(i) provide the local registrar of the court with an accurate inventory of the estate of the adult in Saskatchewan so far as this information has come to the knowledge of the applicant:
(A) stating the income and profits of the estate; and
(B) setting out the assets, debts and credits of the adult; and
(ii) if property in Saskatchewan belonging to the estate is discovered after the filing of an inventory pursuant to subclause (i), provide the local registrar of the court with an accurate inventory of the estate immediately on the property being discovered; and
(iii) verify by affidavit every inventory required pursuant to this clause; and
(d) serve a copy of the application in accordance with section 65.3.
65.1(4) On an application pursuant to subsection (2) and after any hearing that the court considers necessary, if the applicant has complied with subsection (3), the court may order that the foreign order be resealed.
65.1(5) On resealing a foreign order pursuant to subsection (4):
(a) the foreign order:
(i) is of the same force and effect in Saskatchewan as if it were issued by the court;
(ii) is subject to any orders of the court as if the foreign order had been granted in Saskatchewan; and
(iii) is, with respect to the adult who is the subject of the foreign order, subject to appeal and review in the same manner as an order appointing a personal guardian or property guardian; and
(b) without limiting the generality of clause (a), the applicant for resealing may exercise the same powers and is subject to the same duties as a personal guardian or property guardian as if the foreign order were issued by the court, including the duty to provide an annual accounting and a final accounting in accordance with this Act.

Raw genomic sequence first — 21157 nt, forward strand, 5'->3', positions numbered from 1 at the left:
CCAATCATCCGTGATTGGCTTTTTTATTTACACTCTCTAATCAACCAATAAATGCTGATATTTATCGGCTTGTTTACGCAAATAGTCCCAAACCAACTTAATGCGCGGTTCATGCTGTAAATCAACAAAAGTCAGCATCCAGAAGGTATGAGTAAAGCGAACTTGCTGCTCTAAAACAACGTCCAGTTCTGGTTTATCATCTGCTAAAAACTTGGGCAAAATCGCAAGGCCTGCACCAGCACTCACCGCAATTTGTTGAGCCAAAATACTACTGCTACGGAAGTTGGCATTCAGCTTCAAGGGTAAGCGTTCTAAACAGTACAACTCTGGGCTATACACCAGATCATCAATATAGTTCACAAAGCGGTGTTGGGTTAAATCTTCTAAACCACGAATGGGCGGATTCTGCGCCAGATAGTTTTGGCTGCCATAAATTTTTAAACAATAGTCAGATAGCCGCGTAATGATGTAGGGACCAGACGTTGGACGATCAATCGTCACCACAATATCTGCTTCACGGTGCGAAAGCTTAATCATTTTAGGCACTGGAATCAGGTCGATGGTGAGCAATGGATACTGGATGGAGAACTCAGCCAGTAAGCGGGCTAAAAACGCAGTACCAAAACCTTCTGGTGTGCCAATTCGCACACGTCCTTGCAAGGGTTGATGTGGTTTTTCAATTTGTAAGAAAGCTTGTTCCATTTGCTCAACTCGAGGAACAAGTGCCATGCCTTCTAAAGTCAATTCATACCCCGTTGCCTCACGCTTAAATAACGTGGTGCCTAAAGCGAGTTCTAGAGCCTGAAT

65.1(6) If the court makes an order pursuant to subsection (4), the court shall determine whether it is in the best interests of the adult to require a review of the resealed foreign order and, if a review is required, shall specify the period within which the review is to take place.
65.1(7) For the purposes of this section, a duplicate of a foreign order sealed with the seal of the court outside Saskatchewan that sealed it or a copy of a foreign order certified by or under the direction of the court outside Saskatchewan that granted it has the same effect as the original foreign order.
65.1(8) The court may not reseal a foreign order pursuant to this section until the registrar, clerk or other officer of the court outside Saskatchewan that issued the foreign order has issued a certificate to the effect that the foreign order is wholly unrevoked and of full effect.
Rather than proposing a laundry list of ‘prescribed jurisdictions’, the Act contains broad language that accommodates orders made in any foreign jurisdiction that pertain to guardianships and powers of attorney. This avoids the inevitable issue of failing to capture a particular foreign jurisdiction while providing a comprehensive process to verify the validity and applicability of the order.
Furthermore, sections 65.2 and 65.3 of the Act impose further obligations on the person(s) seeking to have a foreign order resealed. These sections afford an added layer of protection for those vulnerable people who are the subject matter of such orders and power of attorney documents. Sections 65.2 and 65.3 of the Act provide as follows:
65.2 Security required on resealing foreign order
65.2(1) Subject to subsection (4), if the court makes an order pursuant to subsection 65.1(4) and the order is with respect to the appointment as a property guardian, the court may require the person who is to act as property guardian to file a bond, in the prescribed form, with the local registrar of the court, undertaking to properly act as property guardian for the adult, with any sureties that the court may require.